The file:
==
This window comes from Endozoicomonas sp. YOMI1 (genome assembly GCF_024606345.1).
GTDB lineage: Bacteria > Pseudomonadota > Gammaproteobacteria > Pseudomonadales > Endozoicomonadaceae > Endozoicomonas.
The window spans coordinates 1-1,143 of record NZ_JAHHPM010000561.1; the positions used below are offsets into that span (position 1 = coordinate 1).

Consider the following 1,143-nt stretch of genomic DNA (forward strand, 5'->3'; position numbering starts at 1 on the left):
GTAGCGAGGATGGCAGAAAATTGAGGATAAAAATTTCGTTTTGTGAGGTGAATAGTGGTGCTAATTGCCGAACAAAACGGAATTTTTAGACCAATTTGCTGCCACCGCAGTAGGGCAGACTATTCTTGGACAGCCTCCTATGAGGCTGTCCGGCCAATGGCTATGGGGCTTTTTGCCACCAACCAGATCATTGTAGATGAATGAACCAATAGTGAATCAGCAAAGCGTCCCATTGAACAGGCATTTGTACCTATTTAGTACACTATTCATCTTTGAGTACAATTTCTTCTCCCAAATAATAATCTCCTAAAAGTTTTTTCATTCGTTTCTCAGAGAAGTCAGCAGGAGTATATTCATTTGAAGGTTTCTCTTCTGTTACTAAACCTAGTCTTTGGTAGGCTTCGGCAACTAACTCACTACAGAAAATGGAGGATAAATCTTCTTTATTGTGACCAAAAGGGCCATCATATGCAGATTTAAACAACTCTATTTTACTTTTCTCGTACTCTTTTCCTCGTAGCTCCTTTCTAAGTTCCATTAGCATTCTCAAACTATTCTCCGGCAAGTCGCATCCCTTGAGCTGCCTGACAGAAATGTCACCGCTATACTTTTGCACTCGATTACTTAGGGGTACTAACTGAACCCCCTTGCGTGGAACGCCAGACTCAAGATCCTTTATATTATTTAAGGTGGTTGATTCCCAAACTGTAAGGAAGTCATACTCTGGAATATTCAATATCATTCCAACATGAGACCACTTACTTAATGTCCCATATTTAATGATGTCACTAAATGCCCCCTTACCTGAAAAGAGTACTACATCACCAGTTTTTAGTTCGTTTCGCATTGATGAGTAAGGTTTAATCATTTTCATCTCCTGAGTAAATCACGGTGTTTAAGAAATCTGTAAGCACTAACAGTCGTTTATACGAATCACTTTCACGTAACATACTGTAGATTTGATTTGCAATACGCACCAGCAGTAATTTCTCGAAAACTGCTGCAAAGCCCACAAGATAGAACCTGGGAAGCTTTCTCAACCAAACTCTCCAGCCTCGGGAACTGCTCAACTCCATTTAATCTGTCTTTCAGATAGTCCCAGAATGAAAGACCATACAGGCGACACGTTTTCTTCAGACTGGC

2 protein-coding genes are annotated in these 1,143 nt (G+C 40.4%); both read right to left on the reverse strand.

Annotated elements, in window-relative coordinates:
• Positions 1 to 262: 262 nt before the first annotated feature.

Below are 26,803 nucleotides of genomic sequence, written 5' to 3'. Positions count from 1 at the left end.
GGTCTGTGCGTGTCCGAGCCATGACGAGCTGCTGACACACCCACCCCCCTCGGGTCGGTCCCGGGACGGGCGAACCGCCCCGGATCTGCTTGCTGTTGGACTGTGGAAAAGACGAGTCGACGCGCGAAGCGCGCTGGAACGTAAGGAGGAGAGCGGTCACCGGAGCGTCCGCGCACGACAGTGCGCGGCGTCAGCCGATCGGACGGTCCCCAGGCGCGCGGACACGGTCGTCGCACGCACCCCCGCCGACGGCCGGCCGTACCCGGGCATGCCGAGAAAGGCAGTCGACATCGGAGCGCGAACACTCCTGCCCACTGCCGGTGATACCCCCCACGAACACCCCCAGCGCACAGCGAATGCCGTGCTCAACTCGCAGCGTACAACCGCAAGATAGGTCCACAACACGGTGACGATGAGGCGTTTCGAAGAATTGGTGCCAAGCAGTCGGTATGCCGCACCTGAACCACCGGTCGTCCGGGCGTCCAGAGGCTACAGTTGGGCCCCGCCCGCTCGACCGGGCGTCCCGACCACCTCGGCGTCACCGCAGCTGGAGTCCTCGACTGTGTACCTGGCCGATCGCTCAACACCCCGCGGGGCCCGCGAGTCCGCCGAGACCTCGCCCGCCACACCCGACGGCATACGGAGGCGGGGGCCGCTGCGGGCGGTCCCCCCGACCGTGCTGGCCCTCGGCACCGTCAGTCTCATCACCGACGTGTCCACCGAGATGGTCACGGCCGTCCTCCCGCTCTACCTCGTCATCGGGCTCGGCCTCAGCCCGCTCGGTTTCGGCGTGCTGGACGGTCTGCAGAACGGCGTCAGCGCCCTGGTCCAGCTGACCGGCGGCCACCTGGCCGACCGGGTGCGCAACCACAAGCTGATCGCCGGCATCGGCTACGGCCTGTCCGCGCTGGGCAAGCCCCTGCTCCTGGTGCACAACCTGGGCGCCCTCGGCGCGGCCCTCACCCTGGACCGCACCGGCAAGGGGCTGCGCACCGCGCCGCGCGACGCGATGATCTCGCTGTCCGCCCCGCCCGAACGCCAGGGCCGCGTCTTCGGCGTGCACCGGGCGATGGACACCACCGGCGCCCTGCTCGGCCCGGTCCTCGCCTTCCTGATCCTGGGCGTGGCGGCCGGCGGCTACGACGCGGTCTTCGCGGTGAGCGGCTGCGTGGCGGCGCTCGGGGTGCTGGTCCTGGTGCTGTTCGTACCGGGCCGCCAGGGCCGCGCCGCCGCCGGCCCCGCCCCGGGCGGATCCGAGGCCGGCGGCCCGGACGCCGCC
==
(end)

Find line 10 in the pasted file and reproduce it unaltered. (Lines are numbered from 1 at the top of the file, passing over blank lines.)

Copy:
GGTCTGTGCGTGTCCGAGCCATGACGAGCTGCTGACACACCCACCCCCCTCGGGTCGGTCCCGGGACGGGCGAACCGCCCCGGATCTGCTTGCTGTTGGACTGTGGAAAAGACGAGTCGACGCGCGAAGCGCGCTGGAACGTAAGGAGGAGAGCGGTCACCGGAGCGTCCGCGCACGACAGTGCGCGGCGTCAGCCGATCGGACGGTCCCCAGGCGCGCGGACACGGTCGTCGCACGCACCCCCGCCGACGGCCGGCCGTACCCGGGCATGCCGAGAAAGGCAGTCGACATCGGAGCGCGAACACTCCTGCCCACTGCCGGTGATACCCCCCACGAACACCCCCAGCGCACAGCGAATGCCGTGCTCAACTCGCAGCGTACAACCGCAAGATAGGTCCACAACACGGTGACGATGAGGCGTTTCGAAGAATTGGTGCCAAGCAGTCGGTATGCCGCACCTGAACCACCGGTCGTCCGGGCGTCCAGAGGCTACAGTTGGGCCCCGCCCGCTCGACCGGGCGTCCCGACCACCTCGGCGTCACCGCAGCTGGAGTCCTCGACTGTGTACCTGGCCGATCGCTCAACACCCCGCGGGGCCCGCGAGTCCGCCGAGACCTCGCCCGCCACACCCGACGGCATACGGAGGCGGGGGCCGCTGCGGGCGGTCCCCCCGACCGTGCTGGCCCTCGGCACCGTCAGTCTCATCACCGACGTGTCCACCGAGATGGTCACGGCCGTCCTCCCGCTCTACCTCGTCATCGGGCTCGGCCTCAGCCCGCTCGGTTTCGGCGTGCTGGACGGTCTGCAGAACGGCGTCAGCGCCCTGGTCCAGCTGACCGGCGGCCACCTGGCCGACCGGGTGCGCAACCACAAGCTGATCGCCGGCATCGGCTACGGCCTGTCCGCGCTGGGCAAGCCCCTGCTCCTGGTGCACAACCTGGGCGCCCTCGGCGCGGCCCTCACCCTGGACCGCACCGGCAAGGGGCTGCGCACCGCGCCGCGCGACGCGATGATCTCGCTGTCCGCCCCGCCCGAACGCCAGGGCCGCGTCTTCGGCGTGCACCGGGCGATGGACACCACCGGCGCCCTGCTCGGCCCGGTCCTCGCCTTCCTGATCCTGGGCGTGGCGGCCGGCGGCTACGACGCGGTCTTCGCGGTGAGCGGCTGCGTGGCGGCGCTCGGGGTGCTGGTCCTGGTGCTGTTCGTACCGGGCCGCCAGGGCCGCGCCGCCGCCGGCCCCGCCCCGGGCGGATCCGAGGCCGGCGGCCCGGACGCCGCC